Origami steel yacht construction

Discussion in 'Metal Boat Building' started by origamiboats, Nov 30, 2001.

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  1. troy2000
    Joined: Nov 2009
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    troy2000 Senior Member

    I'm neither an engineer nor a professional boat builder. However, it seems to me that any time you add permanent stresses to a frame, you're making it more vulnerable than it would otherwise be.

    Here's a study of two failures of pre-stressed steel bars in building construction that I think backs up my gut feeling. In both cases, the failure was caused by very minor surface damage.

    http://books.google.com/books?id=IX...#v=onepage&q=prestressed steel frames&f=false

    Of course, there are plenty of Brent Swain's boats out there, and I haven't heard of any serious problems with them. That seems to be pretty good empirical evidence that his methods, in the size range he designs for, are strong enough to do the job--whether it's because of his theories, or in spite of them.:)

    If it's true that his designs are also easier for amateurs to understand and build, I'd say he's filling a useful niche in boatbuilding.
     
  2. tugboat

    tugboat Previous Member

    Thanks Tom- i came across what i think is this exact method on another website somewhere...if i remember correctly - there is a pretty substantial outer framing system to hold the panels while they are being welded?
    I will pick up a copy of Brents book very soon and ill scoure it and let it sink in- and if it feels right ill start buying my steel.- i just revised my plans so i hope to scan in the revised profile drawing..do you have any info on this other method?..i would like to learn more about it.
     
  3. Brent Swain
    Joined: Mar 2002
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    Brent Swain Member

    This comment makes it crystal clear you have never seen any of my boats, and clearly don't have the foggiest idea what you are talking about.
     
  4. Brent Swain
    Joined: Mar 2002
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    Location: British Columbia

    Brent Swain Member

    One of the main problems people on a limited income have with getting out cruising is designers who assume that money and time are no object. The last thing they need is advice from someone who assumes they have super deep pockets.
    IOR racing in the Baltic has nothing to do with long offshore cruising.

    Yes, origami boats are entirely made up of sections of cones.
     
  5. Guest62110524

    Guest62110524 Previous Member

    its ok Brent, you may think and say whatever makes you happy Have a wonderfulday and read some more of my posts to you, where I stick up for you:)) stu
     
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  6. tugboat

    tugboat Previous Member

    Troy- how is that nice California weather down there?

    ive read your other posts and always enjoyed your posts- even when i disagreed...I like your approach to offering your opinion.

    Yes in some ways it does seem counter-intuitive to not use frames--but, in the examples you gave - and with all due respect- its hard to compare steel bars to complex structures like a steel hull- one is solid- the other is in ratio so much less dense that its almost not comparable. however-like you im not an engineer either. so- what do i know,
    i do like the your statement about empirical evidence. this is what i look at - not theory.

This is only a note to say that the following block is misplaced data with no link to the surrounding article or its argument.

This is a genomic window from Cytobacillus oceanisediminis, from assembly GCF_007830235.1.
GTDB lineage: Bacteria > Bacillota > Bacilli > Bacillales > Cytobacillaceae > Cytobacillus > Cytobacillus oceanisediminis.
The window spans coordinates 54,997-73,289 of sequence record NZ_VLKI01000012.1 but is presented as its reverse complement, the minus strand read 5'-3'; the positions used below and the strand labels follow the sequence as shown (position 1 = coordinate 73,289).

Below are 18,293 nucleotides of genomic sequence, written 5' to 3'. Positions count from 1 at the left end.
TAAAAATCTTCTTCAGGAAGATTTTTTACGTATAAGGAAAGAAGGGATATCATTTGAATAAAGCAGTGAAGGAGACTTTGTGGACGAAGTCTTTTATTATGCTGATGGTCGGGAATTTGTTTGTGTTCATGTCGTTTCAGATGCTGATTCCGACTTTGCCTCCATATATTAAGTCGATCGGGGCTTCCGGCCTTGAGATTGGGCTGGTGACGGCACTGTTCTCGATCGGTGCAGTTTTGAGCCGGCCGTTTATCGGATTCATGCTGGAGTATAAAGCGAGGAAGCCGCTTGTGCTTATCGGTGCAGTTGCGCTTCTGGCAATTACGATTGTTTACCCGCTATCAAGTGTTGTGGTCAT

this is why people can argue and argue on here till they are blue in the face and never get anywhere - because until its been proven time and time again through real life tests, then it wont be accepted. thus - the system of dialectics on here has failed to produce anything of value. empiricism is the true indicator something works. thats the foundation for engineering and science. not what joe bloggs "theory" is on boatbuiling. Yep other methods work too...so its all moot.
     
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  7. dskira

    dskira Previous Member

    TugBoat read the post # 79.
    Daniel
     
  8. dskira

    dskira Previous Member


    Interresting, Jeff deleted your post, and you write a new one with the same intention to difame me.
    By the way if you look under thread wooden boat construction in this same forum you will see I am building a boat with pictures and nice comment of the forum, while you tell me to do something. You even don't know what I am doing but you come hard on me like if you had the epiphany of the century.
    You even do not know how to navigate the forum.
    You should stop being cought your pants down and do something intelligent to loose your arroguance.
    You are the biggest lemon I ever knew,
    Read all the posts before writing.
    Daniel
     
  9. tazmann
    Joined: Aug 2005
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    Location: California

    tazmann Senior Member

    Hello Troy
    One of the things I found out "the hard way" when youre building framless and add the longs after the hull is tacked together and jiged streight, if you just push the longs out enough to touch hull and tack you get them all tacked in and it looks pretty good but it has pulled the panels inward just a little. by the time there welded up they have pulled inward even more. ended up with concaved surfaces. To compesate for this when tacking them in you have go beyond just touchin actually bulge it out a bit with wedges and such, then after it's welded all looks good even addad a little bit of camber. In essents it's the same as welding them to a flat panel first. I dont know how this could be done without the stresses unless mabee you prebent the longs to match the hull curvature but even then I think you would still have some after welding ?
    Tom
     
  10. tugboat

    tugboat Previous Member

    Daniel and Brent-- i consider both you guys as experts and even though its a intenet site and ive never met either of you-- in a weird way we are freinds with common bonds - so i can't take sides...i respect both for your accomplishments...and have learned from both of you--